"Bayou Bill" Scifres
Dedicated to the conservation and enjoyment of Indiana's natural resources
About Bayou Bill
Recent Rambles
DNR Doings
Wild Recipes



Good Mast Crop Seems Likely
Copyright © 2005 by Bill Scifres

In the wake of last year’s mast crop of zilch proportions, it was almost a given that when Mother Nature tilted her cornucopia again a goodly supply of nuts, acorns and other seeds would come rolling out in good numbers.

It has to happen before the celebration can begin, but a good mast crop seems likely as the dog days of summer set in.

Squirrels already are cutting (feeding on) black walnut, and early-maturing hickories will be next on the bill of fare for bushytails. I have not yet observed cutting action on poplar seedpods, but this will happen before the squirrel season opens less than a month hence (August 15). 

I have recently observed some interesting behavior involving the feeding habits of fox squirrels, and my findings seem germane in this discussion of the mast crop, feeding habits of squirrels, and sundry other topics that creep into this column.

For many years when I have been asked if fox and gray squirrels use the cones of conifers as food, I have said: “certainly not.” Piney (red squirrels) will cut the cones of conifers (a k a “pine cones”), as well as most of the nuts and seeds that gray/fox squirrels depend upon for food. But that gray/fox squirrels would not be caught eating whatever the so-called pine cones have to offer.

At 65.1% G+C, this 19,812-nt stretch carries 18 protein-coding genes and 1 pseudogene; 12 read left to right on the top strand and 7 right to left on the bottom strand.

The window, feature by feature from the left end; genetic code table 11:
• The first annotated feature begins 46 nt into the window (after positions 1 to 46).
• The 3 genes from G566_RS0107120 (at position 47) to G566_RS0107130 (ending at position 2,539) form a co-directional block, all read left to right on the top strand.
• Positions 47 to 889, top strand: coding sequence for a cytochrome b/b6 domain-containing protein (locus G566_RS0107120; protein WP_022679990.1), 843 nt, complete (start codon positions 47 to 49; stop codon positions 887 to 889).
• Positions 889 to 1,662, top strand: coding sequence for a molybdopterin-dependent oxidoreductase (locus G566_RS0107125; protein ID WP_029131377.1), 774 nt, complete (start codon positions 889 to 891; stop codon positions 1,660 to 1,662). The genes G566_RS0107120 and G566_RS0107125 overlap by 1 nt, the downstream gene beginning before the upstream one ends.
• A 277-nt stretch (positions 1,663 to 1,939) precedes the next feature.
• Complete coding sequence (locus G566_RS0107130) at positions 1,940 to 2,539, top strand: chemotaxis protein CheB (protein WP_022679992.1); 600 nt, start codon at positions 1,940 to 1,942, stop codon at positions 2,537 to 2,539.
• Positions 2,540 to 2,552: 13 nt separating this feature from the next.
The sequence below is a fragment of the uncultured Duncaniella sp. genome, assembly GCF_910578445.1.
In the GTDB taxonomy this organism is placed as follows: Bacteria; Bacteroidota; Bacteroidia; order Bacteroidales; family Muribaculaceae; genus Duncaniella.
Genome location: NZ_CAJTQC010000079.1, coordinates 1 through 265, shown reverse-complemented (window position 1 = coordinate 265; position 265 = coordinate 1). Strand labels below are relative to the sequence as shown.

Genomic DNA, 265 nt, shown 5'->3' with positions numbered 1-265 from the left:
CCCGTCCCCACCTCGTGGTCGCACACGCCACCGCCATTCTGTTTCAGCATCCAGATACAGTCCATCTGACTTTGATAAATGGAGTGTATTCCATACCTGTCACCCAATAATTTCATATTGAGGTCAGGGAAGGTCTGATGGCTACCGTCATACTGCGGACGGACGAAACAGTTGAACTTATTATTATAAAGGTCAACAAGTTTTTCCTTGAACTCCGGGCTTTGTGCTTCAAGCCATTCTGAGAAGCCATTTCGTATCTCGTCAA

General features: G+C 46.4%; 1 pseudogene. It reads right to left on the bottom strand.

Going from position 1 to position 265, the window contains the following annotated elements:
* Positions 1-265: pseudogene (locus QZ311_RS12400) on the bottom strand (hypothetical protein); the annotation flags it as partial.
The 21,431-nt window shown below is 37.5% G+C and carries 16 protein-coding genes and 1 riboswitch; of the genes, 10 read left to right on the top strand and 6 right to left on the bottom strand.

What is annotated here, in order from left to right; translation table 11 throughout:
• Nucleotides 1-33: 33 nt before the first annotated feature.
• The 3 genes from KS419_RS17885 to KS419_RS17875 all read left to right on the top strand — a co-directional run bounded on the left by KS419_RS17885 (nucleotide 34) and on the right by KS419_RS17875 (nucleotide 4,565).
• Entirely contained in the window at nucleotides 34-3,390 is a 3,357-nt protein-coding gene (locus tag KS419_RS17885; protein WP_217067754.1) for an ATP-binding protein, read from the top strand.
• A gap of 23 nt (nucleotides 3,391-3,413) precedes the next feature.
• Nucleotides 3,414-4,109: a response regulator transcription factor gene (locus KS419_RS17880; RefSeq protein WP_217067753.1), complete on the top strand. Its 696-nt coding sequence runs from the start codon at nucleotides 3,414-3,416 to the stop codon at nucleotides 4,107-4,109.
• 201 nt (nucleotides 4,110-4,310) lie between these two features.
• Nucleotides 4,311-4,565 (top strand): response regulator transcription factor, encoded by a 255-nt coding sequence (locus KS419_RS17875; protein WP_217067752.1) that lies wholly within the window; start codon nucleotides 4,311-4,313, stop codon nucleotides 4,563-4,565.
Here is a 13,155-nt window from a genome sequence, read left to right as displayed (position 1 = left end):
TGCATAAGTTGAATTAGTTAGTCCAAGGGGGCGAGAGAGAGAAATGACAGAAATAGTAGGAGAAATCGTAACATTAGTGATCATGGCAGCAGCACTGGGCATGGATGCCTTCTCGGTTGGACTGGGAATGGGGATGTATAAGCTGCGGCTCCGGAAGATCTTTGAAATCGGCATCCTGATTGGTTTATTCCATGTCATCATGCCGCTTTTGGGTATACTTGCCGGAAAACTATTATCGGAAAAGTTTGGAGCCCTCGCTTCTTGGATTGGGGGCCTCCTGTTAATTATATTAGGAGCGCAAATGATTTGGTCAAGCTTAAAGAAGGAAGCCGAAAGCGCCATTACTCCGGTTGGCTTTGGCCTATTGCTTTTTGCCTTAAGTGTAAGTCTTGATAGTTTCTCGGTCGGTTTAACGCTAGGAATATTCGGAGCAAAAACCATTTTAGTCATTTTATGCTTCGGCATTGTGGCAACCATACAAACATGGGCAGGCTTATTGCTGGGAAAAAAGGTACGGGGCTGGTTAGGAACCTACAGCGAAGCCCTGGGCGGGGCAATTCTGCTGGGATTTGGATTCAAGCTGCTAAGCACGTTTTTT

This, of course, is similar to my theory of many years that morel mushrooms do not occur around patches of May apple.

In any event, when I awakened one day last week, my view through the double-glass doors revealed a fat fox squirrel sitting on the railing of the deck outside eating what appeared to be a twig.

“Why” I asked myself, “would a fox squirrel be eating a twig when I keep a steady stream of shelled corn and sunflower seed available?”

The mystery was only heightened when I sneaked closer to see that his squirrel had removed (and apparently eaten) the little seeds of the cone.

This occurred before the recent round of rains, so I theorized that this was a case of a squirrel seeking water, and dismissed it as a one-time thing.

There are times when would-be wildlife experts have to be beaten over the head to be convinced that strange behavioral occurrences are not always exceptions to rules or characteristics.

And so it was, that a day or two later I walked out the front door to be bombed by a partially-eaten pine cone as a fat fox squirrel scampered off through the tops of redbud trees that shield my house.

Now, back to the mast crop.

Bob Hawkins, supervisor of the Indiana Division of forestry nursery at Vallonia, says there is a big crop of black walnuts developing in that area and Hickory will be much better than last year. Hawkins adds that bur oak, red oak, and white oak are developing a good crop of acorns and that numerous other oaks could do well.

We have not yet had reports from the northern tier counties, but oaks seem to be doing well there. Reports from observers in the north would be much appreciated. 

Our own observations in the central part of the state show good hickory and black walnut crops, but we have not found great production in the oaks.


Little old jam, jelly and winemakers will be pleased at reports of very good blackberry crops in both southern and central precincts. First ripening came last week in the south and berries are turning now in central parts of the state. 


All columns, essays, and photos are copyrighted by Bill Scifres and may not be reproduced in any form without prior permission from the author.  For reproduction permission and media usage fees, contact: Bill Scifres, 6420 East 116th Street, Fishers, IN 46038, E-mail: billscifres@aol.com

 Return to beginning of document
Return to Bayou Bill's Home Page